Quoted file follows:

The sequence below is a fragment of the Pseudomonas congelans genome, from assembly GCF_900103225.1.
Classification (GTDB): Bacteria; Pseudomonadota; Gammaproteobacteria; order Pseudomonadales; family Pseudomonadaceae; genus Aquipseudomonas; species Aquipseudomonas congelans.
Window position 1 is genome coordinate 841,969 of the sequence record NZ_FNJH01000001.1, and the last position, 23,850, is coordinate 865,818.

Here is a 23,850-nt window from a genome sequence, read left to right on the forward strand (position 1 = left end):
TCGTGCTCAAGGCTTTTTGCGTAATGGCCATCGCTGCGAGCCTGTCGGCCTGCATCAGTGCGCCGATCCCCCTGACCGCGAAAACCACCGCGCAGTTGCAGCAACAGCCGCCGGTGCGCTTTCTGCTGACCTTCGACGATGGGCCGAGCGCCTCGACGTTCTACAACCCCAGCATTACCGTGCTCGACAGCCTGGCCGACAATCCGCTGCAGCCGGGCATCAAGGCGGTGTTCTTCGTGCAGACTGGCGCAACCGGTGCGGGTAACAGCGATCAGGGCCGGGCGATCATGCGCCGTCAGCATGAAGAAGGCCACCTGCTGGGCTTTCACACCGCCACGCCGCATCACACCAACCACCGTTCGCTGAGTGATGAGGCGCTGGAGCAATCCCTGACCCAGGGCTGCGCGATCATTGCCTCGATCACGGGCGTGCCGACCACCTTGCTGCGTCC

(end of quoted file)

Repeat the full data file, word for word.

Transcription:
The sequence below is a fragment of the Pseudomonas congelans genome, from assembly GCF_900103225.1.
Classification (GTDB): Bacteria; Pseudomonadota; Gammaproteobacteria; order Pseudomonadales; family Pseudomonadaceae; genus Aquipseudomonas; species Aquipseudomonas congelans.
Window position 1 is genome coordinate 841,969 of the sequence record NZ_FNJH01000001.1, and the last position, 23,850, is coordinate 865,818.

Here is a 23,850-nt window from a genome sequence, read left to right on the forward strand (position 1 = left end):
TCGTGCTCAAGGCTTTTTGCGTAATGGCCATCGCTGCGAGCCTGTCGGCCTGCATCAGTGCGCCGATCCCCCTGACCGCGAAAACCACCGCGCAGTTGCAGCAACAGCCGCCGGTGCGCTTTCTGCTGACCTTCGACGATGGGCCGAGCGCCTCGACGTTCTACAACCCCAGCATTACCGTGCTCGACAGCCTGGCCGACAATCCGCTGCAGCCGGGCATCAAGGCGGTGTTCTTCGTGCAGACTGGCGCAACCGGTGCGGGTAACAGCGATCAGGGCCGGGCGATCATGCGCCGTCAGCATGAAGAAGGCCACCTGCTGGGCTTTCACACCGCCACGCCGCATCACACCAACCACCGTTCGCTGAGTGATGAGGCGCTGGAGCAATCCCTGACCCAGGGCTGCGCGATCATTGCCTCGATCACGGGCGTGCCGACCACCTTGCTGCGTCC